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  • Croatia

  • LEAP scholar shares his journey from humble beginnings in Korea to Air Force flight nurse

    Air Force Major Michael Yim remembers his early days in the United States vividly. At just 15, his family relocated from their home in Korea to Virginia. It was a long journey that came with some harsh realities for the Korean-born teenager now living in the U.S. “I just remember getting here and thinking we looked different, we talked different, and we ate different,” Yim said. “I was made aware of my differences right away.”
  • Panama

  • Honduras

  • Storyteller—Life is an opportunity—don’t waste it

    “Hey, your mom drank poison, and they are taking her to the hospital.” Those were the words Staff Sgt. Gopal Pudasaini, 21st Medical Operations Squadron family health clinic patient advocate, heard as he was in the middle of a school exam in a small village near Kathmandu, the capital of Nepal. Pudasaini started running. Sharp gravel stabbed into his bare feet, but his panic, fear and anger fueled him to run through the pain.
  • Taiwan added to AFCLC’s field guide inventory

    The Air Force Culture and Language Center at Air University continues to expand its Expeditionary Culture Field Guides inventory. This past month, Taiwan has been added to the center’s growing collection of field guides.
  • Speaking Air Force-fully: Defining “spun up”

    Let’s start with a question: What does it take to get you spun up? Do you need a tranche (another great Air Force word) of information and maybe some well written Standard Operating Procedures? Or would some frustration and aggravation do the trick of spinning you up? Your response to these questions will vary significantly, depending on whether you are in the Air Force or if you are a civilian.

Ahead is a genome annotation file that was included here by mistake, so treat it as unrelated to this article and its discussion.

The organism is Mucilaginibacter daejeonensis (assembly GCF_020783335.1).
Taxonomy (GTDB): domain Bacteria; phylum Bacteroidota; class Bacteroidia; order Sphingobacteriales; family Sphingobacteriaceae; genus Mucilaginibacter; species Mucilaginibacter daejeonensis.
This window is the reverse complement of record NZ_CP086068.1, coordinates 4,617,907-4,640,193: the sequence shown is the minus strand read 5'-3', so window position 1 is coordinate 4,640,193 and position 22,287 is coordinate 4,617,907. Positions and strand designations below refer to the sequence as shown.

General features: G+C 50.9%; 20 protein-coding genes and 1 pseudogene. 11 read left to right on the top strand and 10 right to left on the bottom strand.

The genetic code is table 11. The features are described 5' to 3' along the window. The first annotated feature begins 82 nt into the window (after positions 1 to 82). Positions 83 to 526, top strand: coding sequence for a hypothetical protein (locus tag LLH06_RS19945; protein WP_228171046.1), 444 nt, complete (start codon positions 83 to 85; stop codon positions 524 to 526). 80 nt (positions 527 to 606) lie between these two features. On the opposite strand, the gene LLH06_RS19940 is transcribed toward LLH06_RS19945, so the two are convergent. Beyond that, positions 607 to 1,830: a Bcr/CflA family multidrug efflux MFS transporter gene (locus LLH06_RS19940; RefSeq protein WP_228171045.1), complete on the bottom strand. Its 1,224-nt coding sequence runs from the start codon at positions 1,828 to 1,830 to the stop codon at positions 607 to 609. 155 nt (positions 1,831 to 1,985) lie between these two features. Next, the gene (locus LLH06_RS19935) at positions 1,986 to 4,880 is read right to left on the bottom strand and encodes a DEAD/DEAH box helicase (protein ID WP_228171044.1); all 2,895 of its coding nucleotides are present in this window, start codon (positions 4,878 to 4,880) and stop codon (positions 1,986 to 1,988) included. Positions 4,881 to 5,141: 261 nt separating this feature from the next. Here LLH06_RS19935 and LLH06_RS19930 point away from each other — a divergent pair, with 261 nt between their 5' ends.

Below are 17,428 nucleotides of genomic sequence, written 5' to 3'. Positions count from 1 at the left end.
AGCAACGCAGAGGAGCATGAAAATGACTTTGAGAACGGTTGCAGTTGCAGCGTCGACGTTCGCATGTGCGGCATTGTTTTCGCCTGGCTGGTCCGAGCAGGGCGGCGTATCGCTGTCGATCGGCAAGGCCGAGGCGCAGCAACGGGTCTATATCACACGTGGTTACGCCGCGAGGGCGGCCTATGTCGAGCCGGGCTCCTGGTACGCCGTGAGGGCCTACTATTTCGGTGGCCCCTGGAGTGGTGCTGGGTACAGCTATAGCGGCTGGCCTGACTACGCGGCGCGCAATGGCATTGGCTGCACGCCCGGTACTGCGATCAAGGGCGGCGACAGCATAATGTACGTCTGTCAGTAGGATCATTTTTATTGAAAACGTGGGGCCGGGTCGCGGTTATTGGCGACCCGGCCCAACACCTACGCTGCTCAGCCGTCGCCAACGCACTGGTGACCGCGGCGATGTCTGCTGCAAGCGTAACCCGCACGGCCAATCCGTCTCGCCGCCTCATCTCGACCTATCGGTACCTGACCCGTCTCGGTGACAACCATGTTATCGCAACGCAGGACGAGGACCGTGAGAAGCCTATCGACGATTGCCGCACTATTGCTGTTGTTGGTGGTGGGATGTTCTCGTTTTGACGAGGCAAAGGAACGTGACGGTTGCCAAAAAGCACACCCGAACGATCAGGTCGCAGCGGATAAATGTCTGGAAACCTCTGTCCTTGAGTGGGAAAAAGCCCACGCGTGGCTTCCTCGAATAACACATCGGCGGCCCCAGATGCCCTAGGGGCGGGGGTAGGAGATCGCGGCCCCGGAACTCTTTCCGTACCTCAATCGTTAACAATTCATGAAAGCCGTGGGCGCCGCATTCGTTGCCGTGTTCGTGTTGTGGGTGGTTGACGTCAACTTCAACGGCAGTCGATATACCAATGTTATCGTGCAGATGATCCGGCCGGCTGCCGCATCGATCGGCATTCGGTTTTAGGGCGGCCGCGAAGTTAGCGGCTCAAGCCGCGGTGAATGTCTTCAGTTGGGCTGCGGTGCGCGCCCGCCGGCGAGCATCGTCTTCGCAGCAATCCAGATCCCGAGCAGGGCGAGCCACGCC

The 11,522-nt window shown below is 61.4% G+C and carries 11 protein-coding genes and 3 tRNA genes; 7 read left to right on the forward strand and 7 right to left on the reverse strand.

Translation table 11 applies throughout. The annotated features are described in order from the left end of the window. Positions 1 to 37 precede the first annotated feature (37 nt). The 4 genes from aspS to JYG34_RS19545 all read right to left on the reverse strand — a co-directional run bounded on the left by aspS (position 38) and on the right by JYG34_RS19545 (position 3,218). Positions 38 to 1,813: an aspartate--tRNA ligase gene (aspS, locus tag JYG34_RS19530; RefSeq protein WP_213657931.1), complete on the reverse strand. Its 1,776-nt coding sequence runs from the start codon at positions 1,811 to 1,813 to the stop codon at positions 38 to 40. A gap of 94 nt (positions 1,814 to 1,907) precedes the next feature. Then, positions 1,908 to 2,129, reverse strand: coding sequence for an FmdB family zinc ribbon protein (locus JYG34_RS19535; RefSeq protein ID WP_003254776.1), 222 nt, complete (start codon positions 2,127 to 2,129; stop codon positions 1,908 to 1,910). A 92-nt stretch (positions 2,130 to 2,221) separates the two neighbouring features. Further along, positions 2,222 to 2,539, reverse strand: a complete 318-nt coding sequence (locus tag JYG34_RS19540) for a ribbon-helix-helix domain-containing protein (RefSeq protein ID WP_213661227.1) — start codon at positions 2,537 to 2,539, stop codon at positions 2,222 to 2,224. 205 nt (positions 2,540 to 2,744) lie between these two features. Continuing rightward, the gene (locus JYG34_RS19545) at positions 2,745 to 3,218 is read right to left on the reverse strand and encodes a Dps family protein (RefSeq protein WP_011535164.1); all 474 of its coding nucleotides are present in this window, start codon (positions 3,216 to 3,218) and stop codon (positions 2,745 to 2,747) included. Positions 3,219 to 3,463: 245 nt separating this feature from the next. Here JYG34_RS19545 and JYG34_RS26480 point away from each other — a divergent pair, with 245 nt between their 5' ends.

• Speaking Air Force-fully: Defining 'kludge'

    The first uniquely Air Force word that I encountered was “kludge,” and to this day, I’ve never heard it spoken by anyone outside of the Air Force. Awkward, guttural and inelegant, it was especially notable because I could not, for the life of me, figure out what it meant.
  • Speaking Air Force-fully

    When I began working for the Air Force Culture and Language Center as a Subject Matter Expert in Culture (aka SME, pronounced like Capt Hook’s clownish pirate boatswain), I recognized that I was immersing myself in a culture that was fairly new to me – that of the United States Air Force. I quickly came to realize that there are many cultural assumptions in the Air Force that I was not aware of. Even now, years later, I am still occasionally caught off guard by a disconnect between my own cultural assumptions, and those of the larger Air Force. That’s when I learn something new about Air Force culture.
  • Taking the Oral Proficiency Interview (OPI): A Vital Readiness Indicator

    LEAP Scholars, I want to talk to you about an important topic that deals with turning your LEAP education into a more precise measurement of military readiness—the OPI. The OPI provides data that offers planners a more refined picture of “right airman, right skill, right place, right time” when filling billets requiring LREC skills or contingencies where those skills add incredible value.
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